HMRC’s Fraud Investigation Service (FIS) has collected £5.47bn in 2018, according to Pinsent Masons. The figure represents a 7% increase on last year and follows political pressure to increase the number of successful tax prosecutions in both the UK and abroad. In July of this year, HMRC published a consultation document, focusing on changes that could simplify the process of accessing taxpayer information through third parties, such as accountants, retailers, and social media platforms. The report suggested that the removal of having to go through a tribunal before securing this third-party information would help with increasing the efficiency of the process.

Accountancy Age

Labour budgeting for 15 years in power

Labour’s John McDonnell has said the party is preparing for a 15-year stretch in government, with plans to spend £500bn in the first 10 years. The shadow chancellor said Labour’s spending commitments would be funded by increasing taxes on the top 5% of earners, rises in corporation tax, a tax on financial transactions in the City of London and tackling “industrial scale” tax avoidance and evasion. He also claimed the measures were backed by the CBI, although the lobby group has distanced itself from Mr McDonnell’s comments.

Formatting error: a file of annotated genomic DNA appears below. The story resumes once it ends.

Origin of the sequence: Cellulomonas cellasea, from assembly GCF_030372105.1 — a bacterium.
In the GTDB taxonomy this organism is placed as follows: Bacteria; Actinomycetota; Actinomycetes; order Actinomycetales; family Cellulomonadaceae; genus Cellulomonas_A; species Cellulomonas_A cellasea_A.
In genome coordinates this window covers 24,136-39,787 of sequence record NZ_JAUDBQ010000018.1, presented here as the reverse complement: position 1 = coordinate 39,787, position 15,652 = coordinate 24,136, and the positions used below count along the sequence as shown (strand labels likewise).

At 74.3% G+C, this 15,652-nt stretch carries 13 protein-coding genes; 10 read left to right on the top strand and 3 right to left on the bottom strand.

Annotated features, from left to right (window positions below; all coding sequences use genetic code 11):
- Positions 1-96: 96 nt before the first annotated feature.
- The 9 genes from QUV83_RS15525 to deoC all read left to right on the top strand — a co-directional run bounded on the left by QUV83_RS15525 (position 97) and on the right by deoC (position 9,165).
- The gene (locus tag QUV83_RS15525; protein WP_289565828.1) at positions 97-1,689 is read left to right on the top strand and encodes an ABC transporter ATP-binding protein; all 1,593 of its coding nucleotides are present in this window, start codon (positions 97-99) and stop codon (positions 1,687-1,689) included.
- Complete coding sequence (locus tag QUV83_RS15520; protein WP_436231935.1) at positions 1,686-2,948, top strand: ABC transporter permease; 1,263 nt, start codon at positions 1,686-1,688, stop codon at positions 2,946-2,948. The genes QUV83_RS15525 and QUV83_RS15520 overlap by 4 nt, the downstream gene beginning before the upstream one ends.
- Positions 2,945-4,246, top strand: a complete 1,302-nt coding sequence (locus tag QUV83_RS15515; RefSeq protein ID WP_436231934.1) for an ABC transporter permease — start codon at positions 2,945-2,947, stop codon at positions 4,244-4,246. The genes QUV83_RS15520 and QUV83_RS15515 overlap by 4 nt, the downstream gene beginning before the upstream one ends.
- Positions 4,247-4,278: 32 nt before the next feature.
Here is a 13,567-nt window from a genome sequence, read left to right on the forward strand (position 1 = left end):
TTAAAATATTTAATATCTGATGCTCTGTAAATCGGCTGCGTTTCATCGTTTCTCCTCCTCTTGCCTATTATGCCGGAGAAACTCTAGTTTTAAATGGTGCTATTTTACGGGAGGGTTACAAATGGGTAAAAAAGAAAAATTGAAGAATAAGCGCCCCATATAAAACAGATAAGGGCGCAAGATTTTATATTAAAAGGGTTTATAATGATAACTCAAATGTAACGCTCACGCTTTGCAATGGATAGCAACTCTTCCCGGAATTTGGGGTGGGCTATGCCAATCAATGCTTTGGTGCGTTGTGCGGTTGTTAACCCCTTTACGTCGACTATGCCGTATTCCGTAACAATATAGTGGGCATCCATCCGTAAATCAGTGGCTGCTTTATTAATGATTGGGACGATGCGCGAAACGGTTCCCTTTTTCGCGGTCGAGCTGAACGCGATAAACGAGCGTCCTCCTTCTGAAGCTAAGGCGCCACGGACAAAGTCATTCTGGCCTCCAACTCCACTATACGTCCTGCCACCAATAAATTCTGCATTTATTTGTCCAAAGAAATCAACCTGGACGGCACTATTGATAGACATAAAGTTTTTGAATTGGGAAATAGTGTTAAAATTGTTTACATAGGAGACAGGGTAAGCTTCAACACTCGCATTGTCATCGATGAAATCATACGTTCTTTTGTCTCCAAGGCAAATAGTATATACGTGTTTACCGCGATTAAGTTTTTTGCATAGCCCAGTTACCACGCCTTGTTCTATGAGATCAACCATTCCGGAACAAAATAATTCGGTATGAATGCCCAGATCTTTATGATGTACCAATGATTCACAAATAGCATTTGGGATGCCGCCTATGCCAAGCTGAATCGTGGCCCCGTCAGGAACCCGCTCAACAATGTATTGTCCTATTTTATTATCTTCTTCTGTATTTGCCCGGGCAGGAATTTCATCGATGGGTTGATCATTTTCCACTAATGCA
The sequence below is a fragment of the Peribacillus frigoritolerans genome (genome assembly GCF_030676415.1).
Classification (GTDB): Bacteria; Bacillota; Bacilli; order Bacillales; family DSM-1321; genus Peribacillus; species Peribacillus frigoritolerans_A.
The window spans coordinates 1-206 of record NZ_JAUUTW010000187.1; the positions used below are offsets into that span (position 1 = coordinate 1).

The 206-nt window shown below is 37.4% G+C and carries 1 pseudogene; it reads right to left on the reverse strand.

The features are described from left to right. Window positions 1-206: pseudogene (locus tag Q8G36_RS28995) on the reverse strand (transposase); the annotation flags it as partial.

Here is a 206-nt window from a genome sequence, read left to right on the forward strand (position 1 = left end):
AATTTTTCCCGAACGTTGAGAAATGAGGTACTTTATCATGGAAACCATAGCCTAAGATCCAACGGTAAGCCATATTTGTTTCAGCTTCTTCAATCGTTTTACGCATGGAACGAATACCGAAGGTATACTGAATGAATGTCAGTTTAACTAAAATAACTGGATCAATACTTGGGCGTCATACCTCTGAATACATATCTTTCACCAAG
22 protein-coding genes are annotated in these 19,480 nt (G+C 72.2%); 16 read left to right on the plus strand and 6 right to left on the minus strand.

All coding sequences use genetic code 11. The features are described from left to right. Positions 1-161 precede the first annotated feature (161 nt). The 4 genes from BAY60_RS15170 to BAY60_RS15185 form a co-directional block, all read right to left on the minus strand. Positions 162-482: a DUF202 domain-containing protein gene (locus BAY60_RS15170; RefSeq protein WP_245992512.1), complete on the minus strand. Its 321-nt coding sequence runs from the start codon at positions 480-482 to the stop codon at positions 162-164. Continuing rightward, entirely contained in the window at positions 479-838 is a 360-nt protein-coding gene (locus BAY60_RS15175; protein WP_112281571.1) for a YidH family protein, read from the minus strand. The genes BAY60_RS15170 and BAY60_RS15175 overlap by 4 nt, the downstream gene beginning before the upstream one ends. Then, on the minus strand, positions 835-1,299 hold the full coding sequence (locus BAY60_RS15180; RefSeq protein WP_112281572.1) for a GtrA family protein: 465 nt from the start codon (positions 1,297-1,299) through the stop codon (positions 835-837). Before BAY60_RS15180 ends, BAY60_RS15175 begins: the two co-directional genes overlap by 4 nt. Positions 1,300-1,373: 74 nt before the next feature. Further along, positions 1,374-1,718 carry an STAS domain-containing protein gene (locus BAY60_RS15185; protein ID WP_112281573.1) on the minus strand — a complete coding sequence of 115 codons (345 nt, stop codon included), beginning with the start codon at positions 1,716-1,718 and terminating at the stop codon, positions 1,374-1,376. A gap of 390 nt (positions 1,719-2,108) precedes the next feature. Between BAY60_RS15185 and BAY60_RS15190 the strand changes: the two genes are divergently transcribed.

The Times The Daily Telegraph, Page: 8-9 Financial Times, Page: 3 Daily Mail, Page: 12 City AM, Page: 4

Boris tax cut promise is ‘sheer folly’

The Times’ Daniel Finkelstein pours scorn on Boris Johnson’s suggestion of sweeping tax cuts to boost the economy. He says the idea that tax cuts pay for themselves is “seductive, but false” and that the Conservative Party needs to offer more to voters.

The Times, Page: 29

Thinktank proposes asset tax for over-65s

The Social Market Foundation has said homeowners and people with substantial savings should face a one-off “asset tax” of £30,000 when they reach 65 to fund England’s care system for the elderly. The thinktank estimates such a charge would raise £7bn a year and enable care in residential settings and in people’s homes to be delivered free, rather than based on a means test as now. It argued that it was not fair to force people of working age to pay more tax to fund care for older people. The Social Market Foundation said that the charge of £30,000 should be levied on anyone with assets worth more than £150,000 and paid when they turned 65 or deferred until their death.